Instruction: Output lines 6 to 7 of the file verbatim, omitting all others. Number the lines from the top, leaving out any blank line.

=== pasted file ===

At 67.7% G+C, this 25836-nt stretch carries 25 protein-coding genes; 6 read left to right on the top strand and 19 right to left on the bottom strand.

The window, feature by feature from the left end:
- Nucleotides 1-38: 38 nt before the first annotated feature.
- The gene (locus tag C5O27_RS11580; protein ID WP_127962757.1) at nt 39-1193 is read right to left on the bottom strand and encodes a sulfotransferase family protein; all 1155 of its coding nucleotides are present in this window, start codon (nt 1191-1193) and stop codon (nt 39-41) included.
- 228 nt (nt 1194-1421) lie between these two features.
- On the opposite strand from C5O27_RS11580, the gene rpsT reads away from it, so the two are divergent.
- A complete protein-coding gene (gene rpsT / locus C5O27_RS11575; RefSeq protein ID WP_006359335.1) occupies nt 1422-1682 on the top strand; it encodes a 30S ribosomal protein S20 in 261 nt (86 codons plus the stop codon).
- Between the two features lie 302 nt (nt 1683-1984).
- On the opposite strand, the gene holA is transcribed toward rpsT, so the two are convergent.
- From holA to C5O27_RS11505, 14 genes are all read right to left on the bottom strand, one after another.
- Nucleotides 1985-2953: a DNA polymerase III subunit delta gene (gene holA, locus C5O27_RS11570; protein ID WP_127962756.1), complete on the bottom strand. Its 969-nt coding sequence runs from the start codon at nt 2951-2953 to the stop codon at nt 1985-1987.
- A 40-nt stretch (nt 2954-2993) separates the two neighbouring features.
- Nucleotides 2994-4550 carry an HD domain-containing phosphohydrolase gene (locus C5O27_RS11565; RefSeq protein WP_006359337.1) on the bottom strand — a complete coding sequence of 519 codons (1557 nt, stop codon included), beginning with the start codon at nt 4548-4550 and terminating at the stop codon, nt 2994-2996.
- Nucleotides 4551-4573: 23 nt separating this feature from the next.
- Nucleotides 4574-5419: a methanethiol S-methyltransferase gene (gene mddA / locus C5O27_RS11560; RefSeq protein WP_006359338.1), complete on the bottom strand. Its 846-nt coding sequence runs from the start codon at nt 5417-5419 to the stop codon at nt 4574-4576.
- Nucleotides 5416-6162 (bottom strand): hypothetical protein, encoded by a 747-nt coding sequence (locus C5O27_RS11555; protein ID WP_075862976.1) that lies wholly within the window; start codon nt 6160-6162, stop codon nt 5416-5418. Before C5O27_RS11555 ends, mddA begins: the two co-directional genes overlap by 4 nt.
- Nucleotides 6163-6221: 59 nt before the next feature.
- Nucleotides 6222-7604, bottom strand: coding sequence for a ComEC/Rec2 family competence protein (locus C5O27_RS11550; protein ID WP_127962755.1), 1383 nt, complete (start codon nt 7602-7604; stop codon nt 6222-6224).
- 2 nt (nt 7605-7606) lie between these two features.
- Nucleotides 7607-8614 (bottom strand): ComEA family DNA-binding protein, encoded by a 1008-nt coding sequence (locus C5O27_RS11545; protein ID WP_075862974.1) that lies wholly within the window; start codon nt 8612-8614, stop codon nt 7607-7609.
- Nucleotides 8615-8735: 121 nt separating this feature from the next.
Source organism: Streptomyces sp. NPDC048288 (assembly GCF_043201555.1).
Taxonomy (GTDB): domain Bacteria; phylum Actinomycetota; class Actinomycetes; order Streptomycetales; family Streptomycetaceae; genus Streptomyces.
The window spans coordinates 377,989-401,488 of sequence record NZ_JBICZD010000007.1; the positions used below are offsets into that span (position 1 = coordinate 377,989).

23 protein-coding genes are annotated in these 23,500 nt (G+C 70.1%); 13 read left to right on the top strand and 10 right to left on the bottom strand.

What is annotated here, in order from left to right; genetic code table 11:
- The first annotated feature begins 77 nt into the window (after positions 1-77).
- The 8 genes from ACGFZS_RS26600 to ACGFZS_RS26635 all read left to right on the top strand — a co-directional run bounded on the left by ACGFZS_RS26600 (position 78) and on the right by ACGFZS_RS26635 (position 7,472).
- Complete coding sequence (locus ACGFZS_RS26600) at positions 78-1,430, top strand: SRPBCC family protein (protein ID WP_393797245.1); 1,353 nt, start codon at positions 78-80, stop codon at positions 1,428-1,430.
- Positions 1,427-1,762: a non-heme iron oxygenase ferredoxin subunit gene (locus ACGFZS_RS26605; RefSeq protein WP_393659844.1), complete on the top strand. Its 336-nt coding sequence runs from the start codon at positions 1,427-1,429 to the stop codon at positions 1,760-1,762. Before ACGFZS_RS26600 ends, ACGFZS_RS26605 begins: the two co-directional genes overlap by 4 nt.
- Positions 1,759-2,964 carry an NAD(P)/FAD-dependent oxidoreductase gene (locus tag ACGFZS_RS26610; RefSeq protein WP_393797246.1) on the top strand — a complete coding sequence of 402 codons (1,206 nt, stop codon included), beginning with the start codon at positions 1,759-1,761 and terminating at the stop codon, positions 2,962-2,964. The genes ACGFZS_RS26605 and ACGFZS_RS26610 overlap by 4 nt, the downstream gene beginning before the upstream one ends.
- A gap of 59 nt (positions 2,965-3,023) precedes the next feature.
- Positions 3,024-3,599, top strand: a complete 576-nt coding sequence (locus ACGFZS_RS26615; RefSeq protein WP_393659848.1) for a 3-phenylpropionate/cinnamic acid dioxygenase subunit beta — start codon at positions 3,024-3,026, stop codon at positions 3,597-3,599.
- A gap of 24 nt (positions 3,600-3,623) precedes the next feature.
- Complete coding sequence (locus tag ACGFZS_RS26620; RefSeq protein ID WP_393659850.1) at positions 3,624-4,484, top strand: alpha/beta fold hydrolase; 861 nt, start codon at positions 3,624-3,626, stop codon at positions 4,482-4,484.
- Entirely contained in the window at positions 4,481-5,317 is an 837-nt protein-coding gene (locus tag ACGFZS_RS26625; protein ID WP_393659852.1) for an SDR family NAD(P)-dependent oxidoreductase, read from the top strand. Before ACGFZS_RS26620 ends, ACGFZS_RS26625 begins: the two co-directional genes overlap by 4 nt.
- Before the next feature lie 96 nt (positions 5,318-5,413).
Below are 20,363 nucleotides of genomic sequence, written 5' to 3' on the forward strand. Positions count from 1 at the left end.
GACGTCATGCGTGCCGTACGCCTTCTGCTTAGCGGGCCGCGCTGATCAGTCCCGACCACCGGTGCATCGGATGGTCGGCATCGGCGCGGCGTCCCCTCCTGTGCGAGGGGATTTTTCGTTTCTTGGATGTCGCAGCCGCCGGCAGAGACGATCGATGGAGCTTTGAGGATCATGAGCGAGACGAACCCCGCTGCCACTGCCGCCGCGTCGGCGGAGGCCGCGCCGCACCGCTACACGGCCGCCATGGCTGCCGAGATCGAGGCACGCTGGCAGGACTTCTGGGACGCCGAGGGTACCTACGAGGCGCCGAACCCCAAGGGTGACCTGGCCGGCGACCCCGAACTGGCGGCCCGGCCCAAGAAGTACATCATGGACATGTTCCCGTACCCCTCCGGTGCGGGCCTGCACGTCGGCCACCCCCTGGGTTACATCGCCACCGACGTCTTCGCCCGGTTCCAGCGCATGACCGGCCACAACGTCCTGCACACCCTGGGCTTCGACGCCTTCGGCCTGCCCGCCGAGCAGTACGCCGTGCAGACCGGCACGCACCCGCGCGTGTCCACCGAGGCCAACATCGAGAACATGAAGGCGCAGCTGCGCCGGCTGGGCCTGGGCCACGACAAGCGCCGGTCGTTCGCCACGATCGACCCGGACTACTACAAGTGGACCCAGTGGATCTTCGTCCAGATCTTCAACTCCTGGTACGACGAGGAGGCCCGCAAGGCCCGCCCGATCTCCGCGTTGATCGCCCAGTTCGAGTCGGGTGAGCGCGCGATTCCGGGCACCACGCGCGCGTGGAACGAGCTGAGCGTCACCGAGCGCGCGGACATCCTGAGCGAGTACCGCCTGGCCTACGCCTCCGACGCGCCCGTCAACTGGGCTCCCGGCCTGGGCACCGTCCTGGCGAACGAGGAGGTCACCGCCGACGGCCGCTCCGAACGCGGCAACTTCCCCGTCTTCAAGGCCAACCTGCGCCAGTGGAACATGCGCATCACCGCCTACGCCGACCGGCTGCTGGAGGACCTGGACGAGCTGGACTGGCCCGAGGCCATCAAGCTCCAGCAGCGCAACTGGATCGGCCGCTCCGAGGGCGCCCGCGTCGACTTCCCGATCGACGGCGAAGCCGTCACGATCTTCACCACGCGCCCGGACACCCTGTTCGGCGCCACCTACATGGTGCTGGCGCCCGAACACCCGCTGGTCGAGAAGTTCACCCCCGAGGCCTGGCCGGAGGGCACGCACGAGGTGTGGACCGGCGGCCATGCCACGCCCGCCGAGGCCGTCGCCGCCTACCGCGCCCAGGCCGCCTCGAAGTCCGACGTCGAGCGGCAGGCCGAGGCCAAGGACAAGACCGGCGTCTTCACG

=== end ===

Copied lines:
- On the opposite strand from C5O27_RS11580, the gene rpsT reads away from it, so the two are divergent.
- A complete protein-coding gene (gene rpsT / locus C5O27_RS11575; RefSeq protein ID WP_006359335.1) occupies nt 1422-1682 on the top strand; it encodes a 30S ribosomal protein S20 in 261 nt (86 codons plus the stop codon).